Wednesday 29 February 2012

Three Wheels On My Wagon

According to Harry V. Sucher in his history of Indian Motorcycles, The Iron Redskin, the Indian Dispatch-Tow became a reality in the early 1930s, inspired by the needs of a car dealership only a few doors away from the Indian factory. 

1939 Indian Motorcycles Dispatch-Tow
As Sucher relates it, the Dispatch-Tow was the result of discussions between Indian’s upper management and the owner of the Springfield Packard dealership. In order to provide better service to his Packard customers and reduce wasted time and money, the dealer wanted to find a simple way of ferrying customer cars back and forth from the customer’s home to the garage. He was tired of sending two men in one car, only to have them both come back to the garage, to be sent back out again after the repairs were made. Fact or fiction, it’s hard to know.

Apparently, Indian took the need seriously, because top designer Charles Franklin drew plans for a three-wheeled vehicle based on the popular Indian 101 Scout chassis, fitted with either a 37-cubic-inch or an optional 45-cubic-inch V-twin engine.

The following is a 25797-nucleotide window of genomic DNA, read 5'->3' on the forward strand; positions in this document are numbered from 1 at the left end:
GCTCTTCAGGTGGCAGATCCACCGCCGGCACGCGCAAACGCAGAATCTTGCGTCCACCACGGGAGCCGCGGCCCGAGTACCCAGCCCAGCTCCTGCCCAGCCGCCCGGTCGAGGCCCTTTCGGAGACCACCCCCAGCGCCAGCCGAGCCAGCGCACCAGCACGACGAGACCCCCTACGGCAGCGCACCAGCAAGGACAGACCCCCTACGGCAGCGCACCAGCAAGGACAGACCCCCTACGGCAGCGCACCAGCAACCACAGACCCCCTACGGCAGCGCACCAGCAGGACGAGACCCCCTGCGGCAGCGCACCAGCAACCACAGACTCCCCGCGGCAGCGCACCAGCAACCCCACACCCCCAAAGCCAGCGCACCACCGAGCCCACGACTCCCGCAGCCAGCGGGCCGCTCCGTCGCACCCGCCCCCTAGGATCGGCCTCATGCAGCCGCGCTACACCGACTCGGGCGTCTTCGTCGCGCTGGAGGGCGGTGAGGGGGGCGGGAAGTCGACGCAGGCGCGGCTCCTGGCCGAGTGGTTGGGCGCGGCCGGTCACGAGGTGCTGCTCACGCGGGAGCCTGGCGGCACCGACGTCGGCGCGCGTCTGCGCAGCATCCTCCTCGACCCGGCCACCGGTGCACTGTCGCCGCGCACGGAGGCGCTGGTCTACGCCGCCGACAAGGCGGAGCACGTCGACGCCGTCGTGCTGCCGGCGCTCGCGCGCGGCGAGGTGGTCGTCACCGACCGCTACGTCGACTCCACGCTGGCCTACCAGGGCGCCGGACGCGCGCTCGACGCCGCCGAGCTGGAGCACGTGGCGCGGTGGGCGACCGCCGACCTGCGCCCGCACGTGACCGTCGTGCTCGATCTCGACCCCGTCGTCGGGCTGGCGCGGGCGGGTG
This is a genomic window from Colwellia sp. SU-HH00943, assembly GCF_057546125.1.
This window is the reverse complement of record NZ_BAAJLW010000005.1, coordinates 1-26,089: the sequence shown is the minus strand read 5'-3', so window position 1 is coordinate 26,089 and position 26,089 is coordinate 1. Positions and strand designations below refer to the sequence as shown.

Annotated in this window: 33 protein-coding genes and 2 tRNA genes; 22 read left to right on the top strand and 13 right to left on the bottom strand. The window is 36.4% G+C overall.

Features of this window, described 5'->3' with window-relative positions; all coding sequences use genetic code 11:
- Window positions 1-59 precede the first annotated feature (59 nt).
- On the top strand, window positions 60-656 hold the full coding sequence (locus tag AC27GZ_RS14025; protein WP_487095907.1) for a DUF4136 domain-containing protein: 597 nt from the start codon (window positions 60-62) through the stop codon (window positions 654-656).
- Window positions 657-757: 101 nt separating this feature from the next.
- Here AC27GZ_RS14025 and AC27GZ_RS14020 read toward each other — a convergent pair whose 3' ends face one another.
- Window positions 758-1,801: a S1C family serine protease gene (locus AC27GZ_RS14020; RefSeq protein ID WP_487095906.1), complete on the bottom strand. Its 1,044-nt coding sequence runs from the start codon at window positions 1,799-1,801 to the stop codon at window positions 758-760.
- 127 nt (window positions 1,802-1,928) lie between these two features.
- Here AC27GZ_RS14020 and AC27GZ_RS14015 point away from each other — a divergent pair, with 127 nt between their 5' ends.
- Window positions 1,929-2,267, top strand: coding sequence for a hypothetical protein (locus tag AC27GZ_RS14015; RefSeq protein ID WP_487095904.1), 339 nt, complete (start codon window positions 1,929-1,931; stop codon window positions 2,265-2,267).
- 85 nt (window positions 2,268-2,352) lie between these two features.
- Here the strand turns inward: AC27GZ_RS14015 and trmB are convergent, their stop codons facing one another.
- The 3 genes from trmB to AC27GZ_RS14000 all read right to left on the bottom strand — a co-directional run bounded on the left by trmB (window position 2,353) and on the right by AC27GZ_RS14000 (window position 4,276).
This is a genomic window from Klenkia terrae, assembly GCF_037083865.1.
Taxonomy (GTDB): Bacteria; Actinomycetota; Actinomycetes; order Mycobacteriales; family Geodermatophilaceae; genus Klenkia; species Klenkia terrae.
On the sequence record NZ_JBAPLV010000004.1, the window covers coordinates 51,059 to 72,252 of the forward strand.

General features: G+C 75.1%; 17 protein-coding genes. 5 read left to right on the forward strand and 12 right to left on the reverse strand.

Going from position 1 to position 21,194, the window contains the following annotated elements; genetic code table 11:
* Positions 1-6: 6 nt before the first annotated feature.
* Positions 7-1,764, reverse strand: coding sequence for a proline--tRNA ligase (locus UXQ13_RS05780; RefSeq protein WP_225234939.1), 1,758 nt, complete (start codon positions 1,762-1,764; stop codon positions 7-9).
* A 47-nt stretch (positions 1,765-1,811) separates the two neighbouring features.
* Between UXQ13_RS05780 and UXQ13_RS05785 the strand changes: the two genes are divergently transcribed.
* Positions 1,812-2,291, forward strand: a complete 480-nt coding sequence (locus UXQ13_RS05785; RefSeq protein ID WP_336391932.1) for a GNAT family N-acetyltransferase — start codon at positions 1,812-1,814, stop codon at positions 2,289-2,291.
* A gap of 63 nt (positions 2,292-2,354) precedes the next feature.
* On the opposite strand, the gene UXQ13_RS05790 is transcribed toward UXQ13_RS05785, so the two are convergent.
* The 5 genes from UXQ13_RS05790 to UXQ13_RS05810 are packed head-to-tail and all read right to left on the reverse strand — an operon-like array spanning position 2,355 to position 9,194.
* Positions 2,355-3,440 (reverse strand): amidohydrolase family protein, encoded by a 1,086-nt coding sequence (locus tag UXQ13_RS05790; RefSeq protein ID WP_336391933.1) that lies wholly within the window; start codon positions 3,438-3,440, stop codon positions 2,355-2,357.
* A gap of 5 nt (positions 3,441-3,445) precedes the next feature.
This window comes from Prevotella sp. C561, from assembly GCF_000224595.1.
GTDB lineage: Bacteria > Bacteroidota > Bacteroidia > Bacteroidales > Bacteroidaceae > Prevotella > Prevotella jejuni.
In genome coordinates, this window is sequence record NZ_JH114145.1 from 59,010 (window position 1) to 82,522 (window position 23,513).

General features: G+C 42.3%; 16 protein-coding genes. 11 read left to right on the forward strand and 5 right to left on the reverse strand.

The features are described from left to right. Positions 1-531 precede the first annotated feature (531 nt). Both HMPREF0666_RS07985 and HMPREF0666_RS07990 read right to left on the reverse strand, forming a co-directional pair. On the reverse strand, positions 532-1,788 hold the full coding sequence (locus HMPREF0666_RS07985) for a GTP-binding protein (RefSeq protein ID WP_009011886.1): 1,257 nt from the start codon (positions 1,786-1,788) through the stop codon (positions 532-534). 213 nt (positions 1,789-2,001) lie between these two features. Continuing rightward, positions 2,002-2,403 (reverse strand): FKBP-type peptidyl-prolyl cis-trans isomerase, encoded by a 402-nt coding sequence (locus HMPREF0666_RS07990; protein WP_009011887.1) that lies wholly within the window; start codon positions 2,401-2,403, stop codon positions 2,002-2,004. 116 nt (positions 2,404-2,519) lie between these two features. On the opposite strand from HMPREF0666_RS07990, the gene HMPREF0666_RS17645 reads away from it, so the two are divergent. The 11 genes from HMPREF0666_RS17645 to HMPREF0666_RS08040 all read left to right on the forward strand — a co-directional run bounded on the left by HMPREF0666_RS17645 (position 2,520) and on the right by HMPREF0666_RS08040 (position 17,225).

An automotive-style rear axle, complete with a differential, was rigidly mounted at the back of the machine. Two wheels flanked a sheet metal box, and this was supported on a single leaf spring and shackle set up. It was this box that gave the Dispatch-Tow its unique lines. Of course, a three-wheeled machine isn’t likely to tip over, which gave Franklin the opportunity to design a tow bar that, when attached to the front of the Dispatch-Tow, could be quickly and conveniently flipped down and attached to the rear bumper of a car.

That meant an employee of an automobile dealership could ride the Indian Dispatch-Tow to a customer’s location, affix the tow bar to the car and drive the whole rig back to the garage for service, and then repeat the routine. This proved advantageous, of course, because it tied up only one employee.

Article from motorcycleclassics

Indian Dispatch Tow in Packard Service livery.

(Via: justacarguy)

No comments:

Post a Comment